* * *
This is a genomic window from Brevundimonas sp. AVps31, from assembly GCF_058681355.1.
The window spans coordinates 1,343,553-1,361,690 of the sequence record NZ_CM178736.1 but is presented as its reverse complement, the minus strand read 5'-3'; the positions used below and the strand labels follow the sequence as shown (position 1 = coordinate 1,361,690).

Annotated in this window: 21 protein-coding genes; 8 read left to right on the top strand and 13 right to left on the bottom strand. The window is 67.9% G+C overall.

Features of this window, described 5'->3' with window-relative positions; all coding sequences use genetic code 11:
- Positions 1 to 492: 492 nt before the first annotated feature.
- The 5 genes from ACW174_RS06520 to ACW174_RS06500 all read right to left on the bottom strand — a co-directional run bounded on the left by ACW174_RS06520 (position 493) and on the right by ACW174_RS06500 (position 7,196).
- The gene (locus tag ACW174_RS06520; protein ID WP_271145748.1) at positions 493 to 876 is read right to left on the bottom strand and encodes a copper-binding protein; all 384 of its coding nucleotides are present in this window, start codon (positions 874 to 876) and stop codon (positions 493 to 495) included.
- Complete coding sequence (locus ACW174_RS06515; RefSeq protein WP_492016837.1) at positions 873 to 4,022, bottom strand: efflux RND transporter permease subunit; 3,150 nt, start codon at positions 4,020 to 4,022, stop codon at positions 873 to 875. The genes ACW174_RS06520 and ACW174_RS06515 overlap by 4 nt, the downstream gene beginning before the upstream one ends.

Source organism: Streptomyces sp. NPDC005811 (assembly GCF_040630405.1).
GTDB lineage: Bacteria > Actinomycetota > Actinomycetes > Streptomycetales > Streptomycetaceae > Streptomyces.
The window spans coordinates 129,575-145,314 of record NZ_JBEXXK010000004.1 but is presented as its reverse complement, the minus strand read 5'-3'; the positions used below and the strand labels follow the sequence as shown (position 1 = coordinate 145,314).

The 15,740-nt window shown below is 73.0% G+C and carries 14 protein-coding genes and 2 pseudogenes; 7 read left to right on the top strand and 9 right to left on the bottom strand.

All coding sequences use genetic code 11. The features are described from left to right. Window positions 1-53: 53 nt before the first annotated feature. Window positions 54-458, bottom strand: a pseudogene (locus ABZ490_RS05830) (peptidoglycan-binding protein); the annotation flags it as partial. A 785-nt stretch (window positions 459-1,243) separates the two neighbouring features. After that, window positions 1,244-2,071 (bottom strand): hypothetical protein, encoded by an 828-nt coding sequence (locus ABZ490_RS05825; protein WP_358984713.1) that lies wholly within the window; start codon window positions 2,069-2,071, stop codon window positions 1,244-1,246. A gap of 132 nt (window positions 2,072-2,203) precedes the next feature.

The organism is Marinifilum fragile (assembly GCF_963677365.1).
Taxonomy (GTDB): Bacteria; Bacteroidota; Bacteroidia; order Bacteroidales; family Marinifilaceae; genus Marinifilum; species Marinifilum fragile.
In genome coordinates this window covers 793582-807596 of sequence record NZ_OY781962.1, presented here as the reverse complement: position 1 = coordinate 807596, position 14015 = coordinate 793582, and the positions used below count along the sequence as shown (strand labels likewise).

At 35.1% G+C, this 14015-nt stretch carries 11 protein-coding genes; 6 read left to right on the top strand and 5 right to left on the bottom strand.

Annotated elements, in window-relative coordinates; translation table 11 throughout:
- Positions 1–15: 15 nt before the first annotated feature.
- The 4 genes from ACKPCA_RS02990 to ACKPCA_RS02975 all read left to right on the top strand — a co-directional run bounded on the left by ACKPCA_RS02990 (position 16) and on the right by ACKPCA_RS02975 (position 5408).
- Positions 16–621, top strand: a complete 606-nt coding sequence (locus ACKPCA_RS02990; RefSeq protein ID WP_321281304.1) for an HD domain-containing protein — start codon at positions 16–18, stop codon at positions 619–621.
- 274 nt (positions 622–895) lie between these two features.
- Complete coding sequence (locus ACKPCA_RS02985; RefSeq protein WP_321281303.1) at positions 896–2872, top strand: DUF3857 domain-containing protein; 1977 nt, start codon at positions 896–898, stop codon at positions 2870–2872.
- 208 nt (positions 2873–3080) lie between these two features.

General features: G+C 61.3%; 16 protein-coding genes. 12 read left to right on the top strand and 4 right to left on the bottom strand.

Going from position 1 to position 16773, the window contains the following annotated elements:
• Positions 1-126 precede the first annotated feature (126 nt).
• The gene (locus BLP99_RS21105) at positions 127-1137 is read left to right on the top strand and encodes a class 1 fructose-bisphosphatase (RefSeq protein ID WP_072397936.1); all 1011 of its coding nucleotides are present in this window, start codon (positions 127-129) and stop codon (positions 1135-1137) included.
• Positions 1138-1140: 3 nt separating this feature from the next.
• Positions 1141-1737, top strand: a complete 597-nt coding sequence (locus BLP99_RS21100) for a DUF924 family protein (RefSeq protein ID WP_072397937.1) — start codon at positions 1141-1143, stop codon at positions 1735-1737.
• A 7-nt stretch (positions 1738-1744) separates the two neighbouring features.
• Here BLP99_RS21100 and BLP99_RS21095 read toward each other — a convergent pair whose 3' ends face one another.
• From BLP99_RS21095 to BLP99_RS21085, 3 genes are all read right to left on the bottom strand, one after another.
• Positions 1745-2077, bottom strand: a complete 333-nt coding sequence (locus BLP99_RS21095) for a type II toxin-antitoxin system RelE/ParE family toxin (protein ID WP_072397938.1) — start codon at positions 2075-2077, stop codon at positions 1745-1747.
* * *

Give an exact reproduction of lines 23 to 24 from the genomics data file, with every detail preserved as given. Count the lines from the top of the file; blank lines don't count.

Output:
- Complete coding sequence (locus ACKPCA_RS02985; RefSeq protein WP_321281303.1) at positions 896–2872, top strand: DUF3857 domain-containing protein; 1977 nt, start codon at positions 896–898, stop codon at positions 2870–2872.
- 208 nt (positions 2873–3080) lie between these two features.